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A Lesson Before Dying [School & Library Binding]

Ernest Gaines
4.1 out of 5 stars  See all reviews (402 customer reviews)
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Book Description

Sept. 1 1997 Vintage Contemporaries
From the author of A Gathering of Old Men and The Autobiography of Miss Jane Pittman comes a deep and compassionate novel. A young man who returns to 1940s Cajun country to teach visits a black youth on death row for a crime he didn't commit. Together they come to understand the heroism of resisting.
--This text refers to an out of print or unavailable edition of this title.

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Oprah Book Club® Selection, September 1997: In a small Cajun community in 1940s Louisiana, a young black man is about to go to the electric chair for murder. A white shopkeeper had died during a robbery gone bad; though the young man on trial had not been armed and had not pulled the trigger, in that time and place, there could be no doubt of the verdict or the penalty.

"I was not there, yet I was there. No, I did not go to the trial, I did not hear the verdict, because I knew all the time what it would be..." So begins Grant Wiggins, the narrator of Ernest J. Gaines's powerful exploration of race, injustice, and resistance, A Lesson Before Dying. If young Jefferson, the accused, is confined by the law to an iron-barred cell, Grant Wiggins is no less a prisoner of social convention. University educated, Grant has returned to the tiny plantation town of his youth, where the only job available to him is teaching in the small plantation church school. More than 75 years after the close of the Civil War, antebellum attitudes still prevail: African Americans go to the kitchen door when visiting whites and the two races are rigidly separated by custom and by law. Grant, trapped in a career he doesn't enjoy, eaten up by resentment at his station in life, and angered by the injustice he sees all around him, dreams of taking his girlfriend Vivian and leaving Louisiana forever. But when Jefferson is convicted and sentenced to die, his grandmother, Miss Emma, begs Grant for one last favor: to teach her grandson to die like a man.

As Grant struggles to impart a sense of pride to Jefferson before he must face his death, he learns an important lesson as well: heroism is not always expressed through action--sometimes the simple act of resisting the inevitable is enough. Populated by strong, unforgettable characters, Ernest J. Gaines's A Lesson Before Dying offers a lesson for a lifetime. --This text refers to the Paperback edition.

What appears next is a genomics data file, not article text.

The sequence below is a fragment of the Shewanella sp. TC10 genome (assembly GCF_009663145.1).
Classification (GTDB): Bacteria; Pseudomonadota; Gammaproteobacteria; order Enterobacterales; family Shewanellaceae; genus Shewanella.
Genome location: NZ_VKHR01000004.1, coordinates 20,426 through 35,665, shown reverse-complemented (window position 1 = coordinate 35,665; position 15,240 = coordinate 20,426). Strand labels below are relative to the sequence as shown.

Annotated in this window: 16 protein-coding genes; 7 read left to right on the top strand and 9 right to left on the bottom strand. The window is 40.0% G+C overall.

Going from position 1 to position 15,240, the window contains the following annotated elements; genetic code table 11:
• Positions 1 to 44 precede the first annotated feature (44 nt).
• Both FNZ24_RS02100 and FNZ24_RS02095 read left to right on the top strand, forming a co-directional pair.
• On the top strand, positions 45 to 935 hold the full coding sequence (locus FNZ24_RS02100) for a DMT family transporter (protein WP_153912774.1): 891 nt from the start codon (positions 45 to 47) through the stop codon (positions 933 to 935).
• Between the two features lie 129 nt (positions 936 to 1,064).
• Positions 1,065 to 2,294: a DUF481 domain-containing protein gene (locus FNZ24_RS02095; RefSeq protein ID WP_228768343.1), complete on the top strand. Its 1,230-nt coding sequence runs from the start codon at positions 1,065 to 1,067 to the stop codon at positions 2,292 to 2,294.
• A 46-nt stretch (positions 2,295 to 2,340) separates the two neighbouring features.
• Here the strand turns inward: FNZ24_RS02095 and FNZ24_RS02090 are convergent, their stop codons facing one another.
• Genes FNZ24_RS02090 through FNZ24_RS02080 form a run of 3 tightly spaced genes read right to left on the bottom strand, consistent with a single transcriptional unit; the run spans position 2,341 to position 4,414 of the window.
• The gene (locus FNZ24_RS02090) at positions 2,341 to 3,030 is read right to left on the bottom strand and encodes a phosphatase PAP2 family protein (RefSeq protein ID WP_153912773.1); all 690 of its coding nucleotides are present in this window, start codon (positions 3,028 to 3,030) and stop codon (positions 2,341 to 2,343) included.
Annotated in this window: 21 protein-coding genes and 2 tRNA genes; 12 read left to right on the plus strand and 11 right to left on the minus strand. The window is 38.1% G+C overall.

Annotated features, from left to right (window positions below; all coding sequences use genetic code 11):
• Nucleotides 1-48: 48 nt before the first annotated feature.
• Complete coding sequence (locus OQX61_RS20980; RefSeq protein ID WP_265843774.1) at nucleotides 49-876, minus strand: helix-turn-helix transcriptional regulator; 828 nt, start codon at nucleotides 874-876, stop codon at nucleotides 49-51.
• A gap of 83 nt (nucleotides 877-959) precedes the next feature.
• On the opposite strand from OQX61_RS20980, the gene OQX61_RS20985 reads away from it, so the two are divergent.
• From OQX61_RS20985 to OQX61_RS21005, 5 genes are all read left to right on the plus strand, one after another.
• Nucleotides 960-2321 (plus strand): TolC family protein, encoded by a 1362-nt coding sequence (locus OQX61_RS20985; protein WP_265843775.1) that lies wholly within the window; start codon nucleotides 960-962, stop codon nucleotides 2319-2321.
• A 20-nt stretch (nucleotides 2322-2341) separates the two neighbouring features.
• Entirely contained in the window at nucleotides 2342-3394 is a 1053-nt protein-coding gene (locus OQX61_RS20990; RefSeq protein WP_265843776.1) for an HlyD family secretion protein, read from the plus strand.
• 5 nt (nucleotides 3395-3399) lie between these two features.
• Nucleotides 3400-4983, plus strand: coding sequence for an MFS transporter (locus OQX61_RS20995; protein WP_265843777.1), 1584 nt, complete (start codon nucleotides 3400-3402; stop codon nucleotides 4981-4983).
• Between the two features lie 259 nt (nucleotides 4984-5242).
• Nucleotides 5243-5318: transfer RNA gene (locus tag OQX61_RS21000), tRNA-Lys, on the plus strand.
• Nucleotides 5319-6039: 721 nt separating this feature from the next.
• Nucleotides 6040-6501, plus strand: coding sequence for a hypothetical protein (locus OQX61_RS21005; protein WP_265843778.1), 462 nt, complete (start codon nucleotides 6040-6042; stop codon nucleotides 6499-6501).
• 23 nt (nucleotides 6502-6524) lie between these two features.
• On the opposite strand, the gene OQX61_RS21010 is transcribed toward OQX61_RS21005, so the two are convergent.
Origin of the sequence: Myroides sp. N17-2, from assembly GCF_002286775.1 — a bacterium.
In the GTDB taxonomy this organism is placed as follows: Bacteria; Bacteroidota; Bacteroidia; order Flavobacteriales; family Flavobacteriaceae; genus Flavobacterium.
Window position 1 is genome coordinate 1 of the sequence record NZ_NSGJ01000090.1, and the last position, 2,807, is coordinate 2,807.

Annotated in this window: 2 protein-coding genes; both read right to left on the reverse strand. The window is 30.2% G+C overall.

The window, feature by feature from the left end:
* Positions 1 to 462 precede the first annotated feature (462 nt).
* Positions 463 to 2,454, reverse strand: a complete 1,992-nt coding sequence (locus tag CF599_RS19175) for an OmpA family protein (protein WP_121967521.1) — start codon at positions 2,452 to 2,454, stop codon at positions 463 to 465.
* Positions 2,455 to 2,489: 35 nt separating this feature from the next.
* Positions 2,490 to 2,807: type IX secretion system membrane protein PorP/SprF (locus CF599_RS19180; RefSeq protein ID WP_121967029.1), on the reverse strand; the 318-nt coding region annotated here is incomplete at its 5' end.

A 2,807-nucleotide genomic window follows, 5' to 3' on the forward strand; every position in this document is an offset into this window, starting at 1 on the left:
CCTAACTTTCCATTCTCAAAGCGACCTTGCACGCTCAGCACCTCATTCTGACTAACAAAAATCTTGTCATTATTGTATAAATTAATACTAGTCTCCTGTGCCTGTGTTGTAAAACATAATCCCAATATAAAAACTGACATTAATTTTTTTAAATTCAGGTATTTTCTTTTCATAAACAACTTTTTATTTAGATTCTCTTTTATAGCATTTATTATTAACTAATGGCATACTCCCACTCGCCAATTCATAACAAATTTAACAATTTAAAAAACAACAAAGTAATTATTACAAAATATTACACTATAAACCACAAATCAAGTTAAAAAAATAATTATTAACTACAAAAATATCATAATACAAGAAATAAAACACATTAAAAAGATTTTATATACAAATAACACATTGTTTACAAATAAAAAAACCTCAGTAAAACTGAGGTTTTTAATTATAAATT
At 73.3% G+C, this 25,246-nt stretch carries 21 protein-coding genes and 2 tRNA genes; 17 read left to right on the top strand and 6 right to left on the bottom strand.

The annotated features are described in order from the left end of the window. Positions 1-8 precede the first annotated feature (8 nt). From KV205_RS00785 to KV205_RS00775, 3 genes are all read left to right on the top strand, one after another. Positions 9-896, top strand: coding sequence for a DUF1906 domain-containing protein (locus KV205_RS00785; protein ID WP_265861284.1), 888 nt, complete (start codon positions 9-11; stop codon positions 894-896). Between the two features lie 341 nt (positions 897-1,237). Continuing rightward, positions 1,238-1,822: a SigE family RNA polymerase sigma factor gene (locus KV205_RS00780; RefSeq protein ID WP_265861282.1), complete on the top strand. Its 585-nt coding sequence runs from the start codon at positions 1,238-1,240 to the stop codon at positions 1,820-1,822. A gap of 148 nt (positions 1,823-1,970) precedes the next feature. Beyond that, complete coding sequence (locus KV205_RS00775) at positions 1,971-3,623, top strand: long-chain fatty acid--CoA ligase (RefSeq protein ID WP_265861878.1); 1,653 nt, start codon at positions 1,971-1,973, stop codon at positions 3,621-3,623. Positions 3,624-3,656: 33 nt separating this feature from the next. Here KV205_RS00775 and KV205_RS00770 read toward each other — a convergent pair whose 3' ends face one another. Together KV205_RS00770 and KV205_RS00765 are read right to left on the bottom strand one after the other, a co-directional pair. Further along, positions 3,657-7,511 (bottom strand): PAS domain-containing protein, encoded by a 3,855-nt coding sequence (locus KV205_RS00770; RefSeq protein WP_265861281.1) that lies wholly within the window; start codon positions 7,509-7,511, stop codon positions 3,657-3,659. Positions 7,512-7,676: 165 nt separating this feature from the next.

From Publishers Weekly

Gaines's first novel in a decade may be his crowning achievement. In this restrained but eloquent narrative, the author of The Autobiography of Miss Jane Pittman again addresses some of the major issues of race and identity in our time. The story of two African American men struggling to attain manhood in a prejudiced society, the tale is set in Bayonne, La. (the fictional community Gaines has used previously) in the late 1940s. It concerns Jefferson, a mentally slow, barely literate young man, who, though an innocent bystander to a shootout between a white store owner and two black robbers, is convicted of murder, and the sophisticated, educated man who comes to his aid. When Jefferson's own attorney claims that executing him would be tantamount to killing a hog, his incensed godmother, Miss Emma, turns to teacher Grant Wiggins, pleading with him to gain access to the jailed youth and help him to face his death by electrocution with dignity. As complex a character as Faulkner's Quentin Compson, Grant feels mingled love, loyalty and hatred for the poor plantation community where he was born and raised. He longs to leave the South and is reluctant to assume the level of leadership and involvement that helping Jefferson would require. Eventually, however, the two men, vastly different in potential yet equally degraded by racism, achieve a relationship that transforms them both. Suspense rises as it becomes clear that the integrity of the entire local black community depends on Jefferson's courage. Though the conclusion is inevitable, Gaines invests the story with emotional power and universal resonance. BOMC and QPB alternates.
Copyright 1993 Reed Business Information, Inc. --This text refers to an out of print or unavailable edition of this title.

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Most helpful customer reviews
5.0 out of 5 stars Not To Be Missed! June 10 2005
We have read this book before. We have heard these lessons taught and we have seen what happens when we refuse to learn them. We heard the voice of innocence lost in To Kill a Mockingbird when Scout realized that racism for the sake of tradition is still racism. Now, in A Lesson Before Dying, Ernest J. Gaines, gives us a voice from the other side of the tracks.
Grant Wiggins is a young man in the south, during the days of "Separate but Equal". He's six years out of University, a little too educated for most white folks' taste, but he keeps his learning in line by teaching at the black school in the quarter (short for ex-slave quarters) on the old plantation where he lives with his Aunt. He's resigned himself to his fate. He knows the rules and he plays by them. He ends sentences addressed to white men with "sir", and he doesn't look a white man in the eyes unless the white man is speaking to him. He'd be angry if he thought it wasn't pointless.
Then comes along an event that changes everything. Not so much his world, as much as the way that he sees it. His old Aunt's friend's godson, has the misfortune of being in the wrong place at the wrong time. This puts him on trial for the murder of a white man. His court appointed defense attorney appeals to the jury of 12 white men, that Jefferson, guilty though he may be, should not be put to death. "What justice would there be to take this life? Justice, gentlemen? Why, I would just as soon put a hog in the electric chair as this." Even with such a strong argument, the jury gives him the death penalty.
These are the words that changed the course of Grant Wiggins' life. Jefferson's godmother wants "the teacher make him know he's not a hog, he's a man. I want him know that 'fore he go to that chair...".
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5.0 out of 5 stars Lessons well learned Feb. 10 2005